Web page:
Living without a car lesson #2: Prioritize
Fill up with essential groceries whenever possible, and remember to get the sort of stuff active people eat (think fruits, vegetables and pasta, not bottles of wine, biltong and sushi).
Not having a car means the demands on you increase threefold or more. You not only have less time (since getting from a to b is harder), but less energy, and the result is you’re simply less mobile. To get around as much as possible, use your cellphone, know other people’s schedules, try to synergise your schedule, plans or one-off operation with what others around you are doing.
Living without a car lesson #3: Delegate, network, synergize
Those aren’t just pretty words – if you don’t intend to be miserable you’ll need to be very skilled at being in the right place at the right time in terms of yourself and other people. It’s not an exact science, it’s an art, believe me.
One useful trick that I used was test driving cars for a magazine I did some freelance work for. I got to test drive an Isuzu double cab, a Toyota Yaris, an Alpha Romeo GT – and I have to admit, when ever I got my hands on the latest in automobike technology is was hard not to be seduced by it. What a pity, I’d invariably think, that these wonderful machines run on stuff that we’re eventually going to run out of. Can you honestly enjoy life on the highway, air conditioned comfort, push button power when you know it’s built on a platform that can’t possibly last?
Living without a car lesson #4: Roll with the punches, and expect a few on the nose
Once I found myself in a situation where I was feeling dizzy and weak and unsteady on my feet. I thought it was just a mild case of flu. The rules at work required a doctors certificate if I was absent for more than two days, so I needed to get to a doctor. It was snowing (yes, snowing in Bloem) the day I needed to go to the doctor. Sure, I could walk or cycle to the doctor and risk pneumonia. I called just about everyone I could call. No one could help. That was when I realized how helpless I really was. When you really have to depend on someone, and no one can help you when you need help, you know you’re in trouble. I had to postpone the appointment, and when I finally made it he booked me off for the rest of the week, saying I had a serious bacterial infection in my lungs.
Living without a car lesson #5: Adapt
What are the options? If you don’t have transport, get the mountain to come to you. Get all the numbers for food delivery, you’ll need them. Just today I found a new place called Ouma’s Kitchen that delivers wholesome meals in Styrofoam containers by bike messenger – for less than R30!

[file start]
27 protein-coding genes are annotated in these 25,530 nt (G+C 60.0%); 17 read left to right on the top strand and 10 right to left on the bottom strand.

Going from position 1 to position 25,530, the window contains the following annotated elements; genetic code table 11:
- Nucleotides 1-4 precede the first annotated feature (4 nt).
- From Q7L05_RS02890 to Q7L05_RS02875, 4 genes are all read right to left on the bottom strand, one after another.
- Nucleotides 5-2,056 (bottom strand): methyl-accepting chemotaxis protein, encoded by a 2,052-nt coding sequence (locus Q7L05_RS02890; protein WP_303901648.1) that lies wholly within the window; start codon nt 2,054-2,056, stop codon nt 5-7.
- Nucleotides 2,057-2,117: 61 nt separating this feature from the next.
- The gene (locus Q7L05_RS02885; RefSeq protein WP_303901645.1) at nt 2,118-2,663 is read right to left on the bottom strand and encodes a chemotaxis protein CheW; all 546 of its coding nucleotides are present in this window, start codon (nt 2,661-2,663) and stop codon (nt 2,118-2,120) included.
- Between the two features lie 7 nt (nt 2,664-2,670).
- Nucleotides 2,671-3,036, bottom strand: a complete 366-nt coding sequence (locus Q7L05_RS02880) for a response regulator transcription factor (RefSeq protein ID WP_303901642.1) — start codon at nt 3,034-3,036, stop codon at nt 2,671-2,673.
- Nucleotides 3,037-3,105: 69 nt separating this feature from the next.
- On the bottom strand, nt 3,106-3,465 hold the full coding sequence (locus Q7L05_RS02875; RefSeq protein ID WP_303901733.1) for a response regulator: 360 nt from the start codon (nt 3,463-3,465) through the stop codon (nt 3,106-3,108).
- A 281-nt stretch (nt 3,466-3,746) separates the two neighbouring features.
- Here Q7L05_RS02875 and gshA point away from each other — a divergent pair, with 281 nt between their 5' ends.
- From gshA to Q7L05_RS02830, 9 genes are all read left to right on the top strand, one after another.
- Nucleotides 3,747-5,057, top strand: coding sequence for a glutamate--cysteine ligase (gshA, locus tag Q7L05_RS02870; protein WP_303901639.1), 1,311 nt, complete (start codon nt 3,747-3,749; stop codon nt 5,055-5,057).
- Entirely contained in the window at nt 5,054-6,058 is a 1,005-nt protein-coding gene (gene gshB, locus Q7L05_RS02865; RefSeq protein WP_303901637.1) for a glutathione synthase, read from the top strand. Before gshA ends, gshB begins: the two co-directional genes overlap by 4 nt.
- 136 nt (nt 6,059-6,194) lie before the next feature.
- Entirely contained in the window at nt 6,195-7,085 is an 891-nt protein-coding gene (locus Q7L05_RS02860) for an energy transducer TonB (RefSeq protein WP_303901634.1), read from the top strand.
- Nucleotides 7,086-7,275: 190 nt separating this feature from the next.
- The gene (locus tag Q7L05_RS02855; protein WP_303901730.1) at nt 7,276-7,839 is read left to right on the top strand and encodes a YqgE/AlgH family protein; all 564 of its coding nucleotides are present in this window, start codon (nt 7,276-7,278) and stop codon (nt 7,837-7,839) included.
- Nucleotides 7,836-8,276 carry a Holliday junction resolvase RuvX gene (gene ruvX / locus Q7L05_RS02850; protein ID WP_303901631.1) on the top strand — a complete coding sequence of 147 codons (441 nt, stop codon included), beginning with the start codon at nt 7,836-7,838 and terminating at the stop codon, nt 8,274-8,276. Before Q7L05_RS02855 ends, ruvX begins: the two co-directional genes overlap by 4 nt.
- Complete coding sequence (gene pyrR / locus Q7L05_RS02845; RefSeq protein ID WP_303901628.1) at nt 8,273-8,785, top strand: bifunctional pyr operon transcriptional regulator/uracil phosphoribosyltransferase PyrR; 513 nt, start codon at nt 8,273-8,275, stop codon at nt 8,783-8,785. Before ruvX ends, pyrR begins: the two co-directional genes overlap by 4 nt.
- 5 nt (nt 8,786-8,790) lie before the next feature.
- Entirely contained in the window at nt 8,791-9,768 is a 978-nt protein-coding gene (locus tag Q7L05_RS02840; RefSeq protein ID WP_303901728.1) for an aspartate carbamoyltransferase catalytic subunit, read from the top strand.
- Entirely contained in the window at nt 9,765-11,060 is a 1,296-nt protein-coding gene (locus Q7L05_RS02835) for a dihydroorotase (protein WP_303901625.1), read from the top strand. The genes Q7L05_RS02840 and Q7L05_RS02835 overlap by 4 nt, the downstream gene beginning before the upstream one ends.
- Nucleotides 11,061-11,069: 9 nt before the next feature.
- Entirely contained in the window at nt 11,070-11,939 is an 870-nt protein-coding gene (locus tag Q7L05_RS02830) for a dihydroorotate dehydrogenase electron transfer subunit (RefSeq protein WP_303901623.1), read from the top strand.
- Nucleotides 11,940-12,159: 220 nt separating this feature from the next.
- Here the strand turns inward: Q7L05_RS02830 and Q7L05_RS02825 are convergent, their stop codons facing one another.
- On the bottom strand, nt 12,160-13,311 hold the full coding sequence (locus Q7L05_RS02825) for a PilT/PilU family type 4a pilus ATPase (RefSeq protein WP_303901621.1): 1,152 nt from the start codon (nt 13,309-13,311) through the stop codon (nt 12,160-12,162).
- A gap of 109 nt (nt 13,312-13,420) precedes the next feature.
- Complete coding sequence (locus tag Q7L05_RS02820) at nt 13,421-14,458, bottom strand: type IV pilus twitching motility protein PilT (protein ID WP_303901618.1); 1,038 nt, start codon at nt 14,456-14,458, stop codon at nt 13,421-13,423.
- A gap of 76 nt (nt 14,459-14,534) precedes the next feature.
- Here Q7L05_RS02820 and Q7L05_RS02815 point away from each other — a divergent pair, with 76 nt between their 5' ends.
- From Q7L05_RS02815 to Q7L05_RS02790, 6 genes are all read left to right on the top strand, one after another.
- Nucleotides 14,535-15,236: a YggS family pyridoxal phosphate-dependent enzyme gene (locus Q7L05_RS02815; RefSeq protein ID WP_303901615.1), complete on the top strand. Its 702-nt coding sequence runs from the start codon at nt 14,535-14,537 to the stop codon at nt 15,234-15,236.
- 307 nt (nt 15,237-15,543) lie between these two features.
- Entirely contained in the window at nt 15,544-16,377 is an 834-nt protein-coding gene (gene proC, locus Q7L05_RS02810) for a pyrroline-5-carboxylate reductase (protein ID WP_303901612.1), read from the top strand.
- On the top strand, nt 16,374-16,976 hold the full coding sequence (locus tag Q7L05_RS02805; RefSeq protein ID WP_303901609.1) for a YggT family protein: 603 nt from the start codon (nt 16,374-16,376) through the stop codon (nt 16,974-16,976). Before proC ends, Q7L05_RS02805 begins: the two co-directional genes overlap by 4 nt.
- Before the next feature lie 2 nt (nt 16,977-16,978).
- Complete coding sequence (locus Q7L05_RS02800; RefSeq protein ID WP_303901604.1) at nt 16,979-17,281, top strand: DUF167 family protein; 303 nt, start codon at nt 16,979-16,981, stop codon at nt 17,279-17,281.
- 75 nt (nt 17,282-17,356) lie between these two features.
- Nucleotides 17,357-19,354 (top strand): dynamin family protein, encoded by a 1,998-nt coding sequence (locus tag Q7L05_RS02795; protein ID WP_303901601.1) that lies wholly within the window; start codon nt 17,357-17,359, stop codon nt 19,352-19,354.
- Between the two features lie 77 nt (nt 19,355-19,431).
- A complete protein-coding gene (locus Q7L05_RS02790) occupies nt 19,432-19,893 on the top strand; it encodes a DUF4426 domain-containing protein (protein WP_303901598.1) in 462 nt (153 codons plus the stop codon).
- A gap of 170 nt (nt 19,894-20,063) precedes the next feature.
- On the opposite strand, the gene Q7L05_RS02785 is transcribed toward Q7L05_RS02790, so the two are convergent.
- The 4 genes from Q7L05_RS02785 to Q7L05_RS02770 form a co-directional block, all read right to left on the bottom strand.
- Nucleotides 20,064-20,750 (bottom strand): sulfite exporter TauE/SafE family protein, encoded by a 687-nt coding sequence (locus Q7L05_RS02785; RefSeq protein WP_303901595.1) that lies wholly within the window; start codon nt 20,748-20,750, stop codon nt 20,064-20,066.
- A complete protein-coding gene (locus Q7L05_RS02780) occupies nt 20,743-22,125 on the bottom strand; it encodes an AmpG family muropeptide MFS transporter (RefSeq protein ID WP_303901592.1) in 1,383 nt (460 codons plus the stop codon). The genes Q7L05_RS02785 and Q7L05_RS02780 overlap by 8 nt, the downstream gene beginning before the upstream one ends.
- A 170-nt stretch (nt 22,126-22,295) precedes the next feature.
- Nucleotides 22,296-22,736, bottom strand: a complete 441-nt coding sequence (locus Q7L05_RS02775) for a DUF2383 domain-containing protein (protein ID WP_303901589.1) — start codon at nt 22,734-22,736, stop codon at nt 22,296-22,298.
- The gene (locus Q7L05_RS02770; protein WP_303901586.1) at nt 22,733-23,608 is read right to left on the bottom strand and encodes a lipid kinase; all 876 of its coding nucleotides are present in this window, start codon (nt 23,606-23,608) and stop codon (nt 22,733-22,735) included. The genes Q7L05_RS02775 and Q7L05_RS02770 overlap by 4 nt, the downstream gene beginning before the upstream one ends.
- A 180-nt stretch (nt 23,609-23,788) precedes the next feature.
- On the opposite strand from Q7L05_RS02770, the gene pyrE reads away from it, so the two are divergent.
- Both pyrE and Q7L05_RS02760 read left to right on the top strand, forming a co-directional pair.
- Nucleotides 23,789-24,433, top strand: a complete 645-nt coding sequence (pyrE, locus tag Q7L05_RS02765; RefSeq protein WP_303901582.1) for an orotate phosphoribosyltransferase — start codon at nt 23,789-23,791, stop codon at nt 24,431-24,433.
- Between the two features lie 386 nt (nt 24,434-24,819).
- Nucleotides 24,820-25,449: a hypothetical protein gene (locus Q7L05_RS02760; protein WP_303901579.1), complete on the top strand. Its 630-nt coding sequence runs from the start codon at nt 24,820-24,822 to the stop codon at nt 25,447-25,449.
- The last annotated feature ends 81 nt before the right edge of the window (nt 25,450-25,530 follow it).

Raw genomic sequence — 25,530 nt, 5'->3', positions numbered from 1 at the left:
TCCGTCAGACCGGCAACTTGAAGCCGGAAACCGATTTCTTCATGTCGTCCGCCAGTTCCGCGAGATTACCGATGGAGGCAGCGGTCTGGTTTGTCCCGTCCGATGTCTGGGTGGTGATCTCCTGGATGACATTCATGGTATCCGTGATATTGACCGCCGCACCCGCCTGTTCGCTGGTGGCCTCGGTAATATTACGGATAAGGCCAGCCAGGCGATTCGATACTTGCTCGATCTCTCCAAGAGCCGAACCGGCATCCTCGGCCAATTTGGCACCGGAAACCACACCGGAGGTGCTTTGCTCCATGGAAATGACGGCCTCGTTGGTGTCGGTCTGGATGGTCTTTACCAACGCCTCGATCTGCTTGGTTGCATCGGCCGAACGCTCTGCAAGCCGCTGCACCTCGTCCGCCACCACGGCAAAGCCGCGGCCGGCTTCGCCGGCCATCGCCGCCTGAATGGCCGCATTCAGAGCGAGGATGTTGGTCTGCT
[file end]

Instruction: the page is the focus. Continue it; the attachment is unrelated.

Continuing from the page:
Or, instead of getting fat on take aways, get yourself a mountainbike and get yourself around on your own steam.
Living without a car lesson #6 Become less independent
Realize how selfish we are, and those we seek to depend upon. Each person is expected to have their own car, own house. That’s new for this era. Think of cavemen. They shared everything, including the cave. Imagine cave people expecting to have their own cave to themselves. It is very hard to become dependent (once you’ve been independent) and it’s also hard for people who are independent to deal with you.
Living without a car lesson #7 Get used to wishful thinking
I think the future is going to be filled with reminiscing about ‘the good old days’. What’s not so good about now is that things are more important than people, and that our relationships with stuff have taken precedent, in many cases, over our relationships with people. People these days seem to think very little about scrubbing a friendship because of some minor transgression. Why? Because there are so many other diversions to occupy our time.
Living without a car lesson #8 Get grateful
The party isn’t over yet, so enjoy it while you can. Enjoy the fact that you can drive to a cycle race for the weekend in a faraway city. Enjoy that you can get takeaway burgers at a drivethru (without getting out the car). Enjoy the fact that you can drive for 10 or 15 minutes to the nearest supermarket, and have access to products from as far away as China, New Zealand and Finland.
Living without a car lesson #9 Take Deep Breaths
When it’s finally over, whole communities are going to become morbidly depressed and apparently powerless. Reality isn’t going to be pleasant. TV channels will be filled with practical DIY shows, including Plating Your Own Vegetables. Learn to handle plenty of extra stress and disappointment
Living without a car lesson #10 Reconnect
The good news is that our current lifestyles are actually cancer-inducing. Millions a year die of heart attacks. Half of married couples divorce. Reconnecting doesn’t mean turning on your cellphone or sending an email. It means the opposite. Look someone in the eye. Stop the clocks and give someone your time and full attention. More important, give yourself the time of day, and reconnect with who you are. One long walk is the first step in that direction. While some have a governing philosophy of ‘Kill a rhino before it becomes extinct’, I’m inclined to want to buy a Toyota Ay-go, and do a round-the-country-trip before the oil runs out. But I have a conscience, and I know a race is coming that will require preparation. I believe we all know that, but some of us are less willing to own up to it than others. To the extent that we can accept the coming reality before it engulfs us, we’ll be able to move safely and happily on our road – wherever it goes.